Feigele Boca Raton, Florida February 25, 2012

Thank you Monica You are a real Mensch. I admire you for your devotion that shows a lot of emotional strength. Despite all the trials and tribulations in your life, you have kept your faith and the compassion essential for your well being. I hope that you are doing well now.
Baruch Hashem Reply

Feigele Boca Raton, Florida February 23, 2012

Different strokes for different folks! Thank you Monica. I admire you for what you are doing. It takes a lot of emotional strength and devotion to do so and I wish I could do the same but then I know that I would be crying every day looking at it. Reply


I agree with Florida I have to throw my hat in with Feigele from Florida. We try to be the best Jew's we can! No one is perfect. We each handle our life's problems differently.
As an example of being "different" I have an electric Yizkor candle I keep lit all the time! I do this to remember those Jews who have passed with no one to remember them or the say the Mourner's Kaddish! Does this action make me a bad Jew? No it makes me who I am. I consider it an obligation in honoring those who have passed so they are not forgotten.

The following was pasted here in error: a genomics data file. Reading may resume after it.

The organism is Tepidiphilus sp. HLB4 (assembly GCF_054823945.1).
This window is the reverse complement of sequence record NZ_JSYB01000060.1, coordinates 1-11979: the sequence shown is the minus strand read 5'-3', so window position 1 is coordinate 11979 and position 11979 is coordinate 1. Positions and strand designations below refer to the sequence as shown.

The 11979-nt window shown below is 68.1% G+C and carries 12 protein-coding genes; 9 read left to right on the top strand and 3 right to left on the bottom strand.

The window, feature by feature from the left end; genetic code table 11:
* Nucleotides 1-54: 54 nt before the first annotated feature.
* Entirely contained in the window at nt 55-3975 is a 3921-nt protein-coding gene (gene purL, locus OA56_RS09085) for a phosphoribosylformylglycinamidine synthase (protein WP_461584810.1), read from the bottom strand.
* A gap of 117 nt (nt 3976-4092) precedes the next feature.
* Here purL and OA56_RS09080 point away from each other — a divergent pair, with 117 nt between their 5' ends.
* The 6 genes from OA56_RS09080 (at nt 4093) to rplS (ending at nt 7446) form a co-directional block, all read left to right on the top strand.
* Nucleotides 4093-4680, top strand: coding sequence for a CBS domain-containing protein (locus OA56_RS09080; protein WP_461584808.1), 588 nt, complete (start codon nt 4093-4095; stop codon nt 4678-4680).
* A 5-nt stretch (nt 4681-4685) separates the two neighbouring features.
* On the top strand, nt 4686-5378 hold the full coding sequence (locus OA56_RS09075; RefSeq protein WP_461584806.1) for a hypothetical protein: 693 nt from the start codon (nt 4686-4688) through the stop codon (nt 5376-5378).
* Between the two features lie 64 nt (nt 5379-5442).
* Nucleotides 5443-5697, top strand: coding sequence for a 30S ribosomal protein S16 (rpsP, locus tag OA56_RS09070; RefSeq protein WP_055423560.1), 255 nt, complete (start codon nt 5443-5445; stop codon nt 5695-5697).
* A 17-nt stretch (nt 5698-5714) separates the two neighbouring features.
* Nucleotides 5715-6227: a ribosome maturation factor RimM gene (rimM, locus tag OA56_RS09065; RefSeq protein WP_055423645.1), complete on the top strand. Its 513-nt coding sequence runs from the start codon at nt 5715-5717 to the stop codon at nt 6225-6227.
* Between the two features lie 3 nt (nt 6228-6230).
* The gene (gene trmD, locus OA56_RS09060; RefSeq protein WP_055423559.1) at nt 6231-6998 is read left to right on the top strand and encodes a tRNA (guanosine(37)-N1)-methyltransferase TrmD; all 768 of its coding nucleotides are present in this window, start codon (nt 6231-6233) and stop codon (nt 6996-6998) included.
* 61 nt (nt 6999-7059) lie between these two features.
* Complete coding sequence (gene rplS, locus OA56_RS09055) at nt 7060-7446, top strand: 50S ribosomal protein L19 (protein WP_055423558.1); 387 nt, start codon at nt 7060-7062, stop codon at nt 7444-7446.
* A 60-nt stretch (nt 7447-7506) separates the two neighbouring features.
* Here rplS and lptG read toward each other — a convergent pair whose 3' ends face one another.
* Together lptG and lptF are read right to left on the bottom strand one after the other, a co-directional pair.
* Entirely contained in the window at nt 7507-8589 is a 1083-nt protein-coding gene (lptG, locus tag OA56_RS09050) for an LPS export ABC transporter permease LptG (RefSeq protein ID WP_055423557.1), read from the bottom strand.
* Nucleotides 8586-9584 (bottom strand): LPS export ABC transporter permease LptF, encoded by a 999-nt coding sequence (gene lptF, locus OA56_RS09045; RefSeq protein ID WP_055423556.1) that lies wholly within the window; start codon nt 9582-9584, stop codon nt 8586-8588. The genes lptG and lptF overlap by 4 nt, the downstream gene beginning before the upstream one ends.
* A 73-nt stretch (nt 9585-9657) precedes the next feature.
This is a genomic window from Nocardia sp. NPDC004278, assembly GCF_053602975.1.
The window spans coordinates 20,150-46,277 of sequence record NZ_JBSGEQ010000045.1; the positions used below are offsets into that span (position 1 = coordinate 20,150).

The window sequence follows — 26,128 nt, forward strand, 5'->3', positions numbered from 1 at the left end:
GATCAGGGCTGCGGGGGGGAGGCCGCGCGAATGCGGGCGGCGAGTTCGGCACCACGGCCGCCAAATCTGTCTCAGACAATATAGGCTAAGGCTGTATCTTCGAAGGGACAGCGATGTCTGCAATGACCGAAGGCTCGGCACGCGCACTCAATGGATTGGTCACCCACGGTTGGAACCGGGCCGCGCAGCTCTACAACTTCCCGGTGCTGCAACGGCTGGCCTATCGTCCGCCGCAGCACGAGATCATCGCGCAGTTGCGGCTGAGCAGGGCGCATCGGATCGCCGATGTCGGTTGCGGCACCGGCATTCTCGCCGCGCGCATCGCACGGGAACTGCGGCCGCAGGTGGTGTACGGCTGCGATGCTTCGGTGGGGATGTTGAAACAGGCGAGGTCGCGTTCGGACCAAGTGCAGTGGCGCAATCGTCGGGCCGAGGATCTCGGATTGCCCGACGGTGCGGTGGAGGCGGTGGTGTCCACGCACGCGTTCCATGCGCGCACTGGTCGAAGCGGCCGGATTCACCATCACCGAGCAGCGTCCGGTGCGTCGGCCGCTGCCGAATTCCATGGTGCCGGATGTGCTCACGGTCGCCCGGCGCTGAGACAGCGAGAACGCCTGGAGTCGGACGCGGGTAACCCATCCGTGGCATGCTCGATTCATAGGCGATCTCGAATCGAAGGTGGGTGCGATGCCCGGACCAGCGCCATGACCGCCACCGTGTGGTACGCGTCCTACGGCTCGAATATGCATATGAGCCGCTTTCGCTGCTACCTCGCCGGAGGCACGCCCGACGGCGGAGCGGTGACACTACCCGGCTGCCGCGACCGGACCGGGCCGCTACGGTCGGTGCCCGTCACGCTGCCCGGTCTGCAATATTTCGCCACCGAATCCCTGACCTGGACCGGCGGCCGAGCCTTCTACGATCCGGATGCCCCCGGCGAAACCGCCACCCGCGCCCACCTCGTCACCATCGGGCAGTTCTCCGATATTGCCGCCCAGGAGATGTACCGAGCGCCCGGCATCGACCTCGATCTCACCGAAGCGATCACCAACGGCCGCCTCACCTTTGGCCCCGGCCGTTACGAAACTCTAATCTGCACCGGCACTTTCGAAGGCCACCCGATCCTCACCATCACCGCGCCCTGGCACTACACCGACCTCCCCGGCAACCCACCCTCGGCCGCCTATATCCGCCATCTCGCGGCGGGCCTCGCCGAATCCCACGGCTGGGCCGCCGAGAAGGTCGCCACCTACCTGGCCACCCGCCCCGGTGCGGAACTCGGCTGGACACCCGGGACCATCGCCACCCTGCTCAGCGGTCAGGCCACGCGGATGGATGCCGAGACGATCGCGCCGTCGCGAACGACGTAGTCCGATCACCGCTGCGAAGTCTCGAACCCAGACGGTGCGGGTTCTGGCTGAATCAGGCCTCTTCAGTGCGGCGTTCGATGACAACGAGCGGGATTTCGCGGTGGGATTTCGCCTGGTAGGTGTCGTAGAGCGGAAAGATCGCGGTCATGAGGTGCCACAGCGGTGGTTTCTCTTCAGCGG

We are different yet the same and it's my humble opinion that we should "Agree to Disagree"! Reply

Feigele Boca Raton, Florida February 22, 2012

Afterlife! I have to add that any comment doesn't apply to anyone in particular, it is meant to be general observation for anyone to read or not.
If some people know or talk about afterlife, I would ask them this: have you, or someone you know, been there and/or come back from it!!! Reply

Feigele Boca Raton, Florida February 22, 2012

On the Contrary, we are here to exchange our views on different matters and this is the perfect place to express one’s feelings and opinions, as we all have the opportunity to do so. Everyone is free to do whatever in life and that is certainly not my concern. It is exactly what I said before, I do agree with your views but I also would like to add that one can extend their memories beyond certain events. That was not criticizing anyone nor imposing any different views, just commenting. Reply

linda Yorkshire, uk February 22, 2012